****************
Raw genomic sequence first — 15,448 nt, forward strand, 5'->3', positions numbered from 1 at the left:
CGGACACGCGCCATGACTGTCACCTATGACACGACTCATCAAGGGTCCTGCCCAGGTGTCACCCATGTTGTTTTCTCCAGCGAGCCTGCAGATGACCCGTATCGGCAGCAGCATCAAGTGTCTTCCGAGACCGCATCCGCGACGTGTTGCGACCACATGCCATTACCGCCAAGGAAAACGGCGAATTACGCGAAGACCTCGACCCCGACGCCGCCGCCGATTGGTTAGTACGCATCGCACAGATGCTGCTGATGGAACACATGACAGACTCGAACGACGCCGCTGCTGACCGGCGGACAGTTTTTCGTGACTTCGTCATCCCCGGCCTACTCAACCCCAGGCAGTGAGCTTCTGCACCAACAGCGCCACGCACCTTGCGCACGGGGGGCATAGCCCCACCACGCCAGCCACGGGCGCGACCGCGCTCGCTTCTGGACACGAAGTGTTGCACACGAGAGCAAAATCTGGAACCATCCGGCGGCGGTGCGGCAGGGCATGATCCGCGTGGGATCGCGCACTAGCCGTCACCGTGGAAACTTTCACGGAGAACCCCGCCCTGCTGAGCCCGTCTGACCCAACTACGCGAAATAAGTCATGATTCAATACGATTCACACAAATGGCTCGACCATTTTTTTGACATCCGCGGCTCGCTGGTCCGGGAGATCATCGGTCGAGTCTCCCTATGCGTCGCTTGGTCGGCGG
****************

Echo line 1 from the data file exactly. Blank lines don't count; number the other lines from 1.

Raw genomic sequence first — 15,448 nt, forward strand, 5'->3', positions numbered from 1 at the left: